Cutting Costs With Customer Satisfaction In Mind

In another attempt to cut costs, business owners are evaluating their internal procedures. Factories may import cheaper raw materials from overseas. Managers may look at current production methods and look for ways to eliminate unnecessary steps. Shorter work weeks may be implemented in attempts to lower utility bills.

The key to successfully cutting costs while increasing production is to have satisfied customers. If you save money by importing a lower quality raw material, you may lose customers. It is very important to measure customer satisfaction in order to evaluate your current practices and receive constructive feedback. You can measure customer satisfaction with surveys and/or focus groups.

Customer Satisfaction Equals Customer Retention

The success of your business depends on customer retention. Offering a quality product at a reasonable price is not enough. There are three types of customers in your business: satisfied, dissatisfied, and neutral. The neutral customer doesn’t necessarily have a preference between you and your competitor. The satisfied customer sees something in your business that brings them back every time. The dissatisfied customer is sure to spend their money elsewhere. If your business mainly consists of neutral customers, you need to find a way to set your business apart.

Slashing prices and offering coupons is only a short term solution to draw in customers. You need to retain them. Often the easiest way to retain customers is by offering exceptional customer service. If your employees are not properly trained and lack essential knowledge, they may leave a customer confused and dissatisfied. Equally important, if your employees are unpleasant, the customer may feel like an inconvenience. Taking the time to properly educate your employees on exceptional customer service will lead to higher customer retention.

While many aspire to be a successful entrepreneur, the complex aspects of a business, particularly the retention of both customers and employees, can be overwhelming. Many business owners are too biased towards their business to effectively conduct the necessary critical evaluation. Rather than seek outside help and education, they continue to operate in a less productive manner. Unfortunately, decreased production and unsatisfied customers lead to decreased profits and in many cases, business closure. Seeking the help of a professional business consultant, however, can begin the shift from tragedy to success.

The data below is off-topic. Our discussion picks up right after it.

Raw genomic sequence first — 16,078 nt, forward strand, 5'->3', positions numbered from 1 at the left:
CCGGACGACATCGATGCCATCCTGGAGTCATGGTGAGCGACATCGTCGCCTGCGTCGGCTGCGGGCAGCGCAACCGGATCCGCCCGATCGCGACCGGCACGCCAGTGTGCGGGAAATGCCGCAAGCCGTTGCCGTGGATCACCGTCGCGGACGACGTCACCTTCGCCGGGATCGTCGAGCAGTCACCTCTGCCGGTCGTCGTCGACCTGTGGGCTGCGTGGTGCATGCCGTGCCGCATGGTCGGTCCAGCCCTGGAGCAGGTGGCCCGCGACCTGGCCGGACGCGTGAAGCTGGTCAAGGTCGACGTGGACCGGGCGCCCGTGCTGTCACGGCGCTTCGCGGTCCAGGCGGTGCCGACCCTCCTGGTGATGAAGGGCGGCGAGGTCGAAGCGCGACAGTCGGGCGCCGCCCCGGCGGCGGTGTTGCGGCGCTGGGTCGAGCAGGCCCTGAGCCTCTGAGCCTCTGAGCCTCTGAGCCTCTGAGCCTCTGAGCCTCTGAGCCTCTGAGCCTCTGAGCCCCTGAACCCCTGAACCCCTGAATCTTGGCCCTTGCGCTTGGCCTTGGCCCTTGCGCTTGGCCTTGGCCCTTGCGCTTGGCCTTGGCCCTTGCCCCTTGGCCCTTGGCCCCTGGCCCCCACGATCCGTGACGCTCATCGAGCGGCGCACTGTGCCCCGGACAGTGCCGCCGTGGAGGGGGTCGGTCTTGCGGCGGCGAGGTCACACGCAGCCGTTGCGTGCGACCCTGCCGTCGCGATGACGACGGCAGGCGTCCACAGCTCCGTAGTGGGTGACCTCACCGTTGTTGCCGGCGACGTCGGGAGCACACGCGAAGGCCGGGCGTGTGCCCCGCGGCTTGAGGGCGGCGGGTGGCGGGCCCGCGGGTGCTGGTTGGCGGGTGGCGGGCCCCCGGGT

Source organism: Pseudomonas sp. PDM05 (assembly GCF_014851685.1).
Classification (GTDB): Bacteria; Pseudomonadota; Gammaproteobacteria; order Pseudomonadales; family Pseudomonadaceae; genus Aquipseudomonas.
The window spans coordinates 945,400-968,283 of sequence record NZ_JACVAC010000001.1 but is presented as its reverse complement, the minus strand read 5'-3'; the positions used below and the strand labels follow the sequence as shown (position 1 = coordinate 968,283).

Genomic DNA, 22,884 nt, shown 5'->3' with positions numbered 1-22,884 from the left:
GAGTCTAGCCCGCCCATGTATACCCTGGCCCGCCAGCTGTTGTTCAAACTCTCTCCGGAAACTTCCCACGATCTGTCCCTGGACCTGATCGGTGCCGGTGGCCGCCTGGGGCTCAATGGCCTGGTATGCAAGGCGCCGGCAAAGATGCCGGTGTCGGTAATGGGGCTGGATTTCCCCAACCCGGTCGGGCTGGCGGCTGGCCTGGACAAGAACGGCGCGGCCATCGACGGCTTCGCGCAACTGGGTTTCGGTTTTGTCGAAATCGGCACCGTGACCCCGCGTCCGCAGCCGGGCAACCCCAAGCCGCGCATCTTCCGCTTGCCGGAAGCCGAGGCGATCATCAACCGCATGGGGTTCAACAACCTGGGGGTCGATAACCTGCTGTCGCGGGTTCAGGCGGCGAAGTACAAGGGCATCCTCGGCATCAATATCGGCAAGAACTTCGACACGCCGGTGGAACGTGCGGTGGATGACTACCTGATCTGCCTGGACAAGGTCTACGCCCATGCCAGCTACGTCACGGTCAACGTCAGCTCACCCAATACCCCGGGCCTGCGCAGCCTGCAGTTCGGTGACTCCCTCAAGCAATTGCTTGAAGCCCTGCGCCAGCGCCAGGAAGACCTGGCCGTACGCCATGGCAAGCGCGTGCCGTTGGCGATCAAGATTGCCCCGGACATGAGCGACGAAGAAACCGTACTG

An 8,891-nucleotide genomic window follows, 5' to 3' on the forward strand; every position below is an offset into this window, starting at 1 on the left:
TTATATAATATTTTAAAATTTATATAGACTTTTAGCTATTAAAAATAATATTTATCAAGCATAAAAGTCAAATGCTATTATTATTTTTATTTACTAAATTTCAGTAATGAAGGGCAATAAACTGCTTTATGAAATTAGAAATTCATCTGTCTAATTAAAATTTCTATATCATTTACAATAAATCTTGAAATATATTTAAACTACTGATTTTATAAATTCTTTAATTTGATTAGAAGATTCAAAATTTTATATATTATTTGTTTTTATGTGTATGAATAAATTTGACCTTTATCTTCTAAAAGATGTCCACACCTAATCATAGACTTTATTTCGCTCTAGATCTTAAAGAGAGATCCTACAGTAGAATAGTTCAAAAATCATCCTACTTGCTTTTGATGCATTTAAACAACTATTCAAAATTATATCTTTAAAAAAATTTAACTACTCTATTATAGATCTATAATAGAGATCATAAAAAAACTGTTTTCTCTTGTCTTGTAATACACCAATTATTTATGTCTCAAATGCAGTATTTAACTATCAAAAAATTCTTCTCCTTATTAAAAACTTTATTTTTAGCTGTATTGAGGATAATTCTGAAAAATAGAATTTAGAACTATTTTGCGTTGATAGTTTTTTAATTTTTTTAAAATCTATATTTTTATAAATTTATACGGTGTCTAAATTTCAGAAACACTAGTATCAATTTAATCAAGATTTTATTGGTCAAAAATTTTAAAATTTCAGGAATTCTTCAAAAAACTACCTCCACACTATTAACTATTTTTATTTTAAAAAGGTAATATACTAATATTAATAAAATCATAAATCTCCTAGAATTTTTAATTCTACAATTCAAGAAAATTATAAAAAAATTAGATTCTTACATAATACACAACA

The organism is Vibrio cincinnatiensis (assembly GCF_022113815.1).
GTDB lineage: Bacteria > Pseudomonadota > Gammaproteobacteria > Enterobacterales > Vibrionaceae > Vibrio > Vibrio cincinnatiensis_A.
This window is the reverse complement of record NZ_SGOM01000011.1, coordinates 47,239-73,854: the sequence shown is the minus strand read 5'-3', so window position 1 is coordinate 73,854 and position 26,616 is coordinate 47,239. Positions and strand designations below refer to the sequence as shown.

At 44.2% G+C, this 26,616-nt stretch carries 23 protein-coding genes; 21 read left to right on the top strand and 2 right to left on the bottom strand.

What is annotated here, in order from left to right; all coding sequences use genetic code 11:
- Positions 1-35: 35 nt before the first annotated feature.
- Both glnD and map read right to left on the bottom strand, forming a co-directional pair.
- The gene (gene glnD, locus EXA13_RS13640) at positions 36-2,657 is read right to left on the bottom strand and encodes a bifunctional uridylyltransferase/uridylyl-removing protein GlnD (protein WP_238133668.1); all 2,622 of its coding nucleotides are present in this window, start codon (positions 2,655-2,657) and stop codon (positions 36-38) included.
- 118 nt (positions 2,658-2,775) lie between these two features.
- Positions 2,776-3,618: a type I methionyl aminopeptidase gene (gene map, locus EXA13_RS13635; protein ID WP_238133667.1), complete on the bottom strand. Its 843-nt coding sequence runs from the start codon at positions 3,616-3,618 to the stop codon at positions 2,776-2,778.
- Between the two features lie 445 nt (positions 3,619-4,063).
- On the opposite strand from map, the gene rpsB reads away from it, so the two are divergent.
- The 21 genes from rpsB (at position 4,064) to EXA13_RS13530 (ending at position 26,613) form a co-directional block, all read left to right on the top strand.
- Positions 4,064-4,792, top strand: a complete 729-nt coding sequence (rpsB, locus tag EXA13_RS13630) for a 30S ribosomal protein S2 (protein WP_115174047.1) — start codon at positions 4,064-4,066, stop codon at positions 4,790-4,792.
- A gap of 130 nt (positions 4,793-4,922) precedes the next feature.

About Sozo Firm

Sozo Firm helps startup companies, small to mid-sized businesses & nonprofit organizations thrive through developing and implementing business optimization strategies. Our efficiency consulting addresses business processes, customer service, employees, marketing, public relations, and communication. Contact our senior consultant, Andrew Jensen, at 800.460.SOZO to learn how we can serve you.

About Andrew Jensen

Andrew Jensen, a business growth, efficiency & marketing consultant, provides business advisory services for clients in the Baltimore; Washington, D.C.; York, Hanover, Lancaster & Harrisburg, PA regions. Andrew advises regarding business growth, productivity, efficiency, business startups, customer service, and online/offline marketing. Follow Andrew on Google+